Trained at the KGB-backed Institute of Cryptograph, Telecommunications, and Computer Science, Kaspersky was commissioned as a Soviet Intelligence Officer in 1987. His interest in computer security began in 1991 when his system was infected by a virus called “Cascade;” seven years later Kaspersky Labs was founded.

Evgeny Kaspersky and his company Kaspersky Labs are without a doubt among the top private security experts in the world. Kaspersky’s software currently protects an estimated 270 million businesses from cyber attack, and companies such as Microsoft, Cisco, and Juniper Networks even embed its software into their products. Given that the field of cybersecurity is rapidly evolving, these products almost certainly require that Kaspersky’s servers be regularly pinged for updates, creating a clear medium through which digital backdoors into software could be embedded or exploited. The question is, would Kaspersky sacrifice his company’s standing to engage in a state-directed cyber offensive?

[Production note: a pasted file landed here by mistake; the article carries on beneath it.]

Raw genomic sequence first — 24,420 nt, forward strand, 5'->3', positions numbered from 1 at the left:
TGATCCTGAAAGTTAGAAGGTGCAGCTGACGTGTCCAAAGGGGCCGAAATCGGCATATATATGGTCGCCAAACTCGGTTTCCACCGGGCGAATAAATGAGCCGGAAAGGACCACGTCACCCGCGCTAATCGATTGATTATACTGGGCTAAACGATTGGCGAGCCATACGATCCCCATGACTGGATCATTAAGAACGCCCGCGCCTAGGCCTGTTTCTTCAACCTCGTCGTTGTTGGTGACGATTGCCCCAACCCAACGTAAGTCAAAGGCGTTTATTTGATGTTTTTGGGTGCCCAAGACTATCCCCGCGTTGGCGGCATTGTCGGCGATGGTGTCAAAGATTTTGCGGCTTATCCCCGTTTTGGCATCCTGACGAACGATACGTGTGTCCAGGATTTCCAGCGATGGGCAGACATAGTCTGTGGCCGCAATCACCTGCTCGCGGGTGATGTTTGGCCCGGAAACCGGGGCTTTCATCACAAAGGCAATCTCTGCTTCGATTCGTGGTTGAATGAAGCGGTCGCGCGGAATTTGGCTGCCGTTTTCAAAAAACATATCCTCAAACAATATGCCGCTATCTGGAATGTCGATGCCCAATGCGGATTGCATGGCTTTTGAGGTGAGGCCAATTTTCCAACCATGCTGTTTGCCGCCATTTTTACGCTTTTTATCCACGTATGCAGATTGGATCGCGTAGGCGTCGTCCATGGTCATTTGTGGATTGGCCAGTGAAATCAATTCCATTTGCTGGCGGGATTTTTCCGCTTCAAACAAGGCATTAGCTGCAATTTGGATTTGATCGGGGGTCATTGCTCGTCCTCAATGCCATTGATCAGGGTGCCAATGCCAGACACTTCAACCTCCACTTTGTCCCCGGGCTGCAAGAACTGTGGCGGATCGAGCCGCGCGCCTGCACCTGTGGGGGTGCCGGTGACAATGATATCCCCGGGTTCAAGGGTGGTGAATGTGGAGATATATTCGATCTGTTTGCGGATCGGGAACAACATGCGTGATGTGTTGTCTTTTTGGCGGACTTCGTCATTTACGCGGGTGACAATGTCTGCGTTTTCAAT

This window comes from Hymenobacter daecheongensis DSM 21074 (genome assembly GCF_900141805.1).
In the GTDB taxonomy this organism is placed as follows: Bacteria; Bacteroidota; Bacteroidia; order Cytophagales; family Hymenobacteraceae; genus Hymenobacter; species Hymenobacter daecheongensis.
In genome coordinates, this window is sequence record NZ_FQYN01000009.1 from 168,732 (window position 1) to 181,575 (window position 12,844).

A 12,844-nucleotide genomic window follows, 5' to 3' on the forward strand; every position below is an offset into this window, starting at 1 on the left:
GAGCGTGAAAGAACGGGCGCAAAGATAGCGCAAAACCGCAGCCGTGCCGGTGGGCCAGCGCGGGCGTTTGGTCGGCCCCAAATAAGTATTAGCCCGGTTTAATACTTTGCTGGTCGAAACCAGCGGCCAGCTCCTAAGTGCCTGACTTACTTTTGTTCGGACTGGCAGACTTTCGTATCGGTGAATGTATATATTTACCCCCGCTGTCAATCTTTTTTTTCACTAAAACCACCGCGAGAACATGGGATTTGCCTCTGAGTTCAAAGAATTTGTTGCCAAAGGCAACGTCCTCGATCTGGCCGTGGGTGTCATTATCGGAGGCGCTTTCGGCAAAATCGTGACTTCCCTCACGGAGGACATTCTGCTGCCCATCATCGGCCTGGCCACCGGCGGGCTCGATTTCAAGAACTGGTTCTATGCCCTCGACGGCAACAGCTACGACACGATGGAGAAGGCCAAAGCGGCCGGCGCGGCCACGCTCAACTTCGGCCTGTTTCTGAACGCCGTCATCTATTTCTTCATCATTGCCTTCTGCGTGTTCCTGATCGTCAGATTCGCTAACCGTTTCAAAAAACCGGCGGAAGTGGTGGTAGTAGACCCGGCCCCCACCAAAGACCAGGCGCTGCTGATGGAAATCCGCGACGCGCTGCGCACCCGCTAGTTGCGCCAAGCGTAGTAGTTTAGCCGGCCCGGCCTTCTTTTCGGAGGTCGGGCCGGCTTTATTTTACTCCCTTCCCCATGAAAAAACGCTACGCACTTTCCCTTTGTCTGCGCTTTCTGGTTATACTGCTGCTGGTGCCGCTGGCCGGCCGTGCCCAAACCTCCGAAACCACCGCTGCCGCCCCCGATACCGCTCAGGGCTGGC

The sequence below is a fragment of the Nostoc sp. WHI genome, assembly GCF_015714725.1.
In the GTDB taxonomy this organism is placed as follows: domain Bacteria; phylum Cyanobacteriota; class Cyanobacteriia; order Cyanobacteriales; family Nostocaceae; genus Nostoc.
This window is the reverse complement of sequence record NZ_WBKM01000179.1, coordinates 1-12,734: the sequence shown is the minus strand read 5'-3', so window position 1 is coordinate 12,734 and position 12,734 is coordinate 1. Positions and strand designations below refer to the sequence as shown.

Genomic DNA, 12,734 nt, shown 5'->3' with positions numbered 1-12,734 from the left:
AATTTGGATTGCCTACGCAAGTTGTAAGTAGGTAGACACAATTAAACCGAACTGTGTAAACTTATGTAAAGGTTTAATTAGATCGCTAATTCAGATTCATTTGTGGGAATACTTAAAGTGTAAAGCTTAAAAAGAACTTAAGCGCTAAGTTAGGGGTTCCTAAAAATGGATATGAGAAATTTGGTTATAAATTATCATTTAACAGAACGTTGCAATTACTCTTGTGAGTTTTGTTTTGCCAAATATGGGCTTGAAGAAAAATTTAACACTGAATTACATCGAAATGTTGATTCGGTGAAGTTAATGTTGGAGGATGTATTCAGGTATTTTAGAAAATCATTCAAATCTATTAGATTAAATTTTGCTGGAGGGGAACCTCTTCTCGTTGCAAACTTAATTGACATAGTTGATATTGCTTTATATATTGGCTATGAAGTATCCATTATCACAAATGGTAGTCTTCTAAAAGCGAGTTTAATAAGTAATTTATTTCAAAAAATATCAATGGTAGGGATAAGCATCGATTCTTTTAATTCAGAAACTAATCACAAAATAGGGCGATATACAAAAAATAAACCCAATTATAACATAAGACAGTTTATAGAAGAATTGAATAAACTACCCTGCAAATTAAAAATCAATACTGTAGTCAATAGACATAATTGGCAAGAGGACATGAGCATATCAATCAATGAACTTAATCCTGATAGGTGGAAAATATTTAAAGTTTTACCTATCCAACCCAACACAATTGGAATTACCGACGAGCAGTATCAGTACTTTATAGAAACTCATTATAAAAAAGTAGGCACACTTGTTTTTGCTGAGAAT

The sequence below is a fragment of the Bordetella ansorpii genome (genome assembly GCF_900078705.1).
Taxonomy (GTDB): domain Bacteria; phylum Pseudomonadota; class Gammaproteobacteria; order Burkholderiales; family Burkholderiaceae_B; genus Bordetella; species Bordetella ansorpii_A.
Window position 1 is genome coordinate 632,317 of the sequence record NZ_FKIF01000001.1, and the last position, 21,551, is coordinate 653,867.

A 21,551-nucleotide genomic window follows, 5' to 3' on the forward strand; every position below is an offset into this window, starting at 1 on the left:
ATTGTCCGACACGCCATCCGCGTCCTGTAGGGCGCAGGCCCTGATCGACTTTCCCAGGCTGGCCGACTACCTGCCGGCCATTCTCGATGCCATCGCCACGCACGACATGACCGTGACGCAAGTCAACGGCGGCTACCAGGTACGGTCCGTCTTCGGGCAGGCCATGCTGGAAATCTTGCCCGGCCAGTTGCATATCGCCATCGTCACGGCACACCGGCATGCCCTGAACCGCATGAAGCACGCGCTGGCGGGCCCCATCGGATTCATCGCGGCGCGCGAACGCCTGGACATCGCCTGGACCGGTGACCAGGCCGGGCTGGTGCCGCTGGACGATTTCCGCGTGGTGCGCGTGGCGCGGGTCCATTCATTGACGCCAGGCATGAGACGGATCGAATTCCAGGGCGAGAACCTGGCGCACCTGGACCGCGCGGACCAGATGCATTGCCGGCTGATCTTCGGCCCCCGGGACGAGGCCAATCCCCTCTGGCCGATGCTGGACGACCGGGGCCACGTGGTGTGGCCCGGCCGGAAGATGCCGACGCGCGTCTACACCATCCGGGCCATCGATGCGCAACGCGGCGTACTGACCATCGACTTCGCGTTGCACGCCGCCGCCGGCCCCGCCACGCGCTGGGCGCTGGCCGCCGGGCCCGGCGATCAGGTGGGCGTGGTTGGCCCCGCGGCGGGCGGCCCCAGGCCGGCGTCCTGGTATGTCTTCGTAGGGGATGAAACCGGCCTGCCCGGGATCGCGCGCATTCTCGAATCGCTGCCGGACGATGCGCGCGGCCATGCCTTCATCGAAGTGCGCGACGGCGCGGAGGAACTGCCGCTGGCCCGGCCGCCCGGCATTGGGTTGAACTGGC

Kaspersky Labs came under fire last March after a Bloomberg exposé linked Kaspersky to the Russian FSB, claiming personal relationships between Kaspersky and senior FSB officers, as well as allegations that Kaspersky replaced a number of his senior employees with FSB agents. Critics are also vocal about allegations that Kaspersky regularly meets with FSB officials to spend time in the banya (a Russian sauna), though the documented relationship between the organizations is far more concerning. Kaspersky Labs is known to conduct training for the FSB, and provides consulting services on a regular basis to the point of actively assisting with situations related to Russia’s national security. Of particular importance is Kaspersky’s Global Research and Expert Analysis Team (GREAT), the group of his most skilled hackers. The group has certainly earned its title; they exposed many of the NSA’s most advanced offensive tools, including Stuxnet, Flame, and the recent firmware discovery, and have cracked a number of high-profile criminal cases. It should be noted, however, that the vast majority of malware discovered is attributable to Western governments or criminal enterprises, and rarely the Russian government